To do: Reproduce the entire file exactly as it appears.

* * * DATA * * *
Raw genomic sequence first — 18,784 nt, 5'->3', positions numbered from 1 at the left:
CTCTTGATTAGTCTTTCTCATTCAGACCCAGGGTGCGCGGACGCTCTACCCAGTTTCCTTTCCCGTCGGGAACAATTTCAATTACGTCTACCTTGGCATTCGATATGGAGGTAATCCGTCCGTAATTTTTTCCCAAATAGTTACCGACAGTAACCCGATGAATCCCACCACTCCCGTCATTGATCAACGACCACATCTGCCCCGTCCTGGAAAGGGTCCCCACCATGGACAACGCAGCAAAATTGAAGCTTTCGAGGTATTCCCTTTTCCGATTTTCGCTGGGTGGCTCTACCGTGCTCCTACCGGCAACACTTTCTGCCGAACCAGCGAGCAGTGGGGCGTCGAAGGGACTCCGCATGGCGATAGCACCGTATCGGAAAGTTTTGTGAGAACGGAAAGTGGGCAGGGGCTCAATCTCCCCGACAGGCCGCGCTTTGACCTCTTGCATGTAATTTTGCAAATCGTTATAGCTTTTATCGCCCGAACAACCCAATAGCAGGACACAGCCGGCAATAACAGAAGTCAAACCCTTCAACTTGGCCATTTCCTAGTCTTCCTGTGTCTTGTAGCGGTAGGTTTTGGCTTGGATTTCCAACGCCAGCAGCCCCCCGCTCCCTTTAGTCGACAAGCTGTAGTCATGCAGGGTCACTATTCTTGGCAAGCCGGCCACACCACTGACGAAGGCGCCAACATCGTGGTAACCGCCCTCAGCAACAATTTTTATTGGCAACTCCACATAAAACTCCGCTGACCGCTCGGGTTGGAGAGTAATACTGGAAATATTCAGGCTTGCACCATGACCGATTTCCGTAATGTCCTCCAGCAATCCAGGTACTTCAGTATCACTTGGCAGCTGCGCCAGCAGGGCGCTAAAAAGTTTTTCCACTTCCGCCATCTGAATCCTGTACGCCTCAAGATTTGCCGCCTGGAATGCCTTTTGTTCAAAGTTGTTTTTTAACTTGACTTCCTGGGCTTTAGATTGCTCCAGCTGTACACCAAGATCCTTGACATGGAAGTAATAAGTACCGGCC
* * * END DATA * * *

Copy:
Raw genomic sequence first — 18,784 nt, 5'->3', positions numbered from 1 at the left:
CTCTTGATTAGTCTTTCTCATTCAGACCCAGGGTGCGCGGACGCTCTACCCAGTTTCCTTTCCCGTCGGGAACAATTTCAATTACGTCTACCTTGGCATTCGATATGGAGGTAATCCGTCCGTAATTTTTTCCCAAATAGTTACCGACAGTAACCCGATGAATCCCACCACTCCCGTCATTGATCAACGACCACATCTGCCCCGTCCTGGAAAGGGTCCCCACCATGGACAACGCAGCAAAATTGAAGCTTTCGAGGTATTCCCTTTTCCGATTTTCGCTGGGTGGCTCTACCGTGCTCCTACCGGCAACACTTTCTGCCGAACCAGCGAGCAGTGGGGCGTCGAAGGGACTCCGCATGGCGATAGCACCGTATCGGAAAGTTTTGTGAGAACGGAAAGTGGGCAGGGGCTCAATCTCCCCGACAGGCCGCGCTTTGACCTCTTGCATGTAATTTTGCAAATCGTTATAGCTTTTATCGCCCGAACAACCCAATAGCAGGACACAGCCGGCAATAACAGAAGTCAAACCCTTCAACTTGGCCATTTCCTAGTCTTCCTGTGTCTTGTAGCGGTAGGTTTTGGCTTGGATTTCCAACGCCAGCAGCCCCCCGCTCCCTTTAGTCGACAAGCTGTAGTCATGCAGGGTCACTATTCTTGGCAAGCCGGCCACACCACTGACGAAGGCGCCAACATCGTGGTAACCGCCCTCAGCAACAATTTTTATTGGCAACTCCACATAAAACTCCGCTGACCGCTCGGGTTGGAGAGTAATACTGGAAATATTCAGGCTTGCACCATGACCGATTTCCGTAATGTCCTCCAGCAATCCAGGTACTTCAGTATCACTTGGCAGCTGCGCCAGCAGGGCGCTAAAAAGTTTTTCCACTTCCGCCATCTGAATCCTGTACGCCTCAAGATTTGCCGCCTGGAATGCCTTTTGTTCAAAGTTGTTTTTTAACTTGACTTCCTGGGCTTTAGATTGCTCCAGCTGTACACCAAGATCCTTGACATGGAAGTAATAAGTACCGGCC